As you eat away the rest of 2015, consider this: the fancy electric toothbrush that you spent $100 to clean the holidays off your gums on might be no better than a stick.
In the West, the toothbrush comes in hundreds of styles. Think: stiffer or more pliable bristles, tongue scrapers, rubber paddles placed alongside bristles, different colors and thicknesses of bristles, jagged patterns and curved heads pledging to reach parts of your mouth that have heretofore been horrendously, embarrassingly unclean. But throughout much of Africa and the Middle East (and exported to the Muslim world elsewhere, notably Southeast Asia), the toothbrush is grown as much as bought.
Called a “miswak”, it is the king of the teeth utensils—its simplicity does not impinge upon its effectiveness. By peeling the bark from the stick, you also eliminate the need for toothbrush’ sister consumer product, toothpaste.
As the oldest of the five major dental tools (toothbrush, toothpaste, floss, gum, and mouthwash), the toothbrush has probably gone through the most change. It’s also, according to dentist and Harvard faculty member Lisa Simon, the most important. “The toothbrush is a pretty great tool,” she says. “You have lots and lots of bacteria in your mouth, they’re always going to be on your teeth. But in terms of removing stuff that could get stuck in your teeth, they’re very good at their job.”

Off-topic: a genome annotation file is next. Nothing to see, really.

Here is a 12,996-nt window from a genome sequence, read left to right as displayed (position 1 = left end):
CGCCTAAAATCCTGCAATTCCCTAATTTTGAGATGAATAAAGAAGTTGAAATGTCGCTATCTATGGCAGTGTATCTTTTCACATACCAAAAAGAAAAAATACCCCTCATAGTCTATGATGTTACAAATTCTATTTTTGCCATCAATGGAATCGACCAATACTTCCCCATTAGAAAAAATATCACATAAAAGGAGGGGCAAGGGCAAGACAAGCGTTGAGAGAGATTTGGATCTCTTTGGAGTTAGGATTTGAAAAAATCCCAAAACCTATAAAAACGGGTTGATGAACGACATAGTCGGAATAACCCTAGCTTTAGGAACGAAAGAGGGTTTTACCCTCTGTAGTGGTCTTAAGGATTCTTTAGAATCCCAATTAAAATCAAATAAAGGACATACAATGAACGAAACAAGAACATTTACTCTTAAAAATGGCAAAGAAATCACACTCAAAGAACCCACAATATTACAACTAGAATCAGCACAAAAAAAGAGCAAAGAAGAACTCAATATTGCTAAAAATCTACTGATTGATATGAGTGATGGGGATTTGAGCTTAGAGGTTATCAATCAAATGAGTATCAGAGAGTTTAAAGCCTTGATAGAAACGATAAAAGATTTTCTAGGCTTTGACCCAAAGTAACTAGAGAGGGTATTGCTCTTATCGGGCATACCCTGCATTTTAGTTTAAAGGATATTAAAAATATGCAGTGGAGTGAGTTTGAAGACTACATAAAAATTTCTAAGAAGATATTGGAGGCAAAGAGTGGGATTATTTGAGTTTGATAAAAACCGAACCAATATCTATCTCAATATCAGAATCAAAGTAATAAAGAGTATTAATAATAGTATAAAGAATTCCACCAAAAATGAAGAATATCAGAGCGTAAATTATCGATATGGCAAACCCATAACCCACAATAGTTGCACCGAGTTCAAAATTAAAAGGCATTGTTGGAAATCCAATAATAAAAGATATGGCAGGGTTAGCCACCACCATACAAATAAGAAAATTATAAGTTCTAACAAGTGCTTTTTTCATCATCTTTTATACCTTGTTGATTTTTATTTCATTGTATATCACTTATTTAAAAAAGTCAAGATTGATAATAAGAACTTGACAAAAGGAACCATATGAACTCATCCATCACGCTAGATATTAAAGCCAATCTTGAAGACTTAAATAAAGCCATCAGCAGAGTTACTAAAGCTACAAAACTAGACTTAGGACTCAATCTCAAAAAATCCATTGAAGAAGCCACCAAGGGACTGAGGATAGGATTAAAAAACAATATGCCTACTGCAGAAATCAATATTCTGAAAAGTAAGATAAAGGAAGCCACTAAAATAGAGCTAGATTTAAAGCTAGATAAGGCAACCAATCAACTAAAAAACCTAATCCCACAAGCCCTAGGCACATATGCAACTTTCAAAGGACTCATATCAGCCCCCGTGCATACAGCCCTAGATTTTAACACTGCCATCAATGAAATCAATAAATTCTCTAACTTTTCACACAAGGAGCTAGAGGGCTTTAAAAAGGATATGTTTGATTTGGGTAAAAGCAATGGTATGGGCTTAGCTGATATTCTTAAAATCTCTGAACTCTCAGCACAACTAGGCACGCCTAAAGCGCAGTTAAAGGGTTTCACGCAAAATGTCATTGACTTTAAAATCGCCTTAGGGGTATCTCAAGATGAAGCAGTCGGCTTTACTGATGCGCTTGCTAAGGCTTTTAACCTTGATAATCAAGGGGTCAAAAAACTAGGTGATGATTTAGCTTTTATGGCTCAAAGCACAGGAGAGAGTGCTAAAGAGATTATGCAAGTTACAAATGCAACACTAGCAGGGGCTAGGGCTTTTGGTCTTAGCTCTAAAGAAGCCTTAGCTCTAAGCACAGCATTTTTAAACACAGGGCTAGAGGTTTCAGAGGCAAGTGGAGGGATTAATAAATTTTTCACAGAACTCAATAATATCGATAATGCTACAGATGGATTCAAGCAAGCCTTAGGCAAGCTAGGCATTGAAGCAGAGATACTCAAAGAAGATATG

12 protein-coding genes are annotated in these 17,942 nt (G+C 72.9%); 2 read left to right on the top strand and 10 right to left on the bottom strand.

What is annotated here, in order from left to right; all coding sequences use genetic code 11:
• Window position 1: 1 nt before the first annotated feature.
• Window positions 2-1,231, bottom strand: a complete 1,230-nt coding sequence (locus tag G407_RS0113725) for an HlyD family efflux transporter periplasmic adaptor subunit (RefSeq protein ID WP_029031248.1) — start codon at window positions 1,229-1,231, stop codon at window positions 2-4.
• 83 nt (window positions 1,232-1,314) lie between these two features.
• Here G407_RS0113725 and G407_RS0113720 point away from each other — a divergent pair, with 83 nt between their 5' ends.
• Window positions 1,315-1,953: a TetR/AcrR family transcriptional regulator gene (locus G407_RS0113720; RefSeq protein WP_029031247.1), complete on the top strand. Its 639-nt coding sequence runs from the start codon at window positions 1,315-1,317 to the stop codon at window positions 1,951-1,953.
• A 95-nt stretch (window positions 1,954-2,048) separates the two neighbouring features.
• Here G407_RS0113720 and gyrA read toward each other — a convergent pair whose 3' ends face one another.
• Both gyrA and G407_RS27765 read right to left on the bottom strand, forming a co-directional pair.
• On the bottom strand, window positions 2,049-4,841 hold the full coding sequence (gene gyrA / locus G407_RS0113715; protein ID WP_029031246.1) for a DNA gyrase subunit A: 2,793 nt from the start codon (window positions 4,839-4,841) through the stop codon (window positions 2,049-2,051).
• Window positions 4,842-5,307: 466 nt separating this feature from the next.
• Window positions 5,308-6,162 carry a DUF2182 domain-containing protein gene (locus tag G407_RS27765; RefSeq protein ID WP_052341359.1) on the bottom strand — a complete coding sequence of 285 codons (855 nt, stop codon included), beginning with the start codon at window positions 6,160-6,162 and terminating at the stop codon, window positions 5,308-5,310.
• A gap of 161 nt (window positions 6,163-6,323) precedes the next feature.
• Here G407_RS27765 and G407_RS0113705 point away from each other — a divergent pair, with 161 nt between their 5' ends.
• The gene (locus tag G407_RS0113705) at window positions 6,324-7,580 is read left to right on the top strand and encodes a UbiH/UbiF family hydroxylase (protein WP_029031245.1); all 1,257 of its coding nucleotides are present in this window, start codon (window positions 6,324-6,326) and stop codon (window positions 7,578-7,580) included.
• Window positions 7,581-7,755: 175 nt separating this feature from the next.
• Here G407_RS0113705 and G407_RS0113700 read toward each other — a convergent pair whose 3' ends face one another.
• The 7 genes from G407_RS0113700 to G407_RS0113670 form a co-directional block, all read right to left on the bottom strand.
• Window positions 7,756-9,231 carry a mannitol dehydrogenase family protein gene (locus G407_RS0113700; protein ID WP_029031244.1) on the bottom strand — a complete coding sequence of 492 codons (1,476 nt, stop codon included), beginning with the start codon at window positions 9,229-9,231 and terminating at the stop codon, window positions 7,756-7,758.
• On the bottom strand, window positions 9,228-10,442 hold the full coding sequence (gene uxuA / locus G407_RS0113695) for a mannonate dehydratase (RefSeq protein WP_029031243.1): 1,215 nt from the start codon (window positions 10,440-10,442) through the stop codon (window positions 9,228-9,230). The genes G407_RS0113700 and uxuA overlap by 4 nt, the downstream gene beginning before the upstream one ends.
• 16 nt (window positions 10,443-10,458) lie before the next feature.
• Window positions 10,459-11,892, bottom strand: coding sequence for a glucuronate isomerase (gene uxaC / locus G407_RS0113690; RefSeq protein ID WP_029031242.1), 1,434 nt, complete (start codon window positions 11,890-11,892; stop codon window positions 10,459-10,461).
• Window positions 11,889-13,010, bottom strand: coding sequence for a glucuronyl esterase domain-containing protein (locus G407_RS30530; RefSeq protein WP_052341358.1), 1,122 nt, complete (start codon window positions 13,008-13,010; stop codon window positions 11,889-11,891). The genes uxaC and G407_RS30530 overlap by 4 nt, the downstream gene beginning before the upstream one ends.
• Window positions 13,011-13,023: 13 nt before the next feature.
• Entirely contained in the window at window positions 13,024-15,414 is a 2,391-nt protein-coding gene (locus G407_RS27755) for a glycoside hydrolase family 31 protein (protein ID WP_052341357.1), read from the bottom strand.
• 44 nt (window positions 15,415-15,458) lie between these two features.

A stick-like tool with a bristle-y end dates back to well before recorded history; they’re commonly found in Babylonian ruins dating back to 3500 BC. The modern Western form, which is typically a plastic rod with nylon bristles on one end, dates back to 1938, when DuPont invented the nylon bristle, but before that, various other materials were used as brushes: animal hair (usually horse or hog), fabric, leaves, basically whatever was around.
The miswak is a version of an older toothbrush called a “chew stick.” There are trees throughout the world that, when chewed, sort of split into bristly soft fibers, very similar to a toothbrush. In India, the “neem” is very popular, but the miswakis used throughout the Muslim world.
Miswak (or sometimes “siwak”) is the name of the chew stick, but it comes from a tree called Salvadora persica. (Its non-Linnaean names include “arak” and, helpfully, “toothbrush tree.”) S. persica comes from the same broad order as the brassicas, which include most of the best vegetables: broccoli, cauliflower, kale, mustard greens, cabbage, brussels sprouts. But S. persica might be the most amazing of all.
A miswak is a short stick from S. persica, about the size of a toothbrush. You peel the last inch or so of it so there’s no bark, and then chew on it until bristles form. Then you brush your teeth with it, the same as you would with any toothbrush. Except: no toothpaste necessary.
Here’s where miswak gets amazing: the World Health Organization, along with dozens of studies conducted by scientists around the world, have declared that miswakis at least as good at maintaining oral hygiene as a plastic toothbrush. It contains, naturally, everything that we force into a tube of toothpaste. There’s fluoride, to reduce the risk of tooth decay; abrasives, which are inserted in toothpaste to provide some more friction to scrape plaque off teeth; detergents, to whiten teeth; and an astringent flavor, somewhere between ginger and mint, to freshen breath.
A quote from a 2003 study comparing miswak to the toothbrush: “It is concluded that the miswak is more effective than toothbrushing for reducing plaque and gingivitis, when preceded by professional instruction in its correct application.” Here’s another: “Miswak embedded in agar or suspended above the agar plate had strong antibacterial effects against all bacteria tested.”
And you can grow it yourself.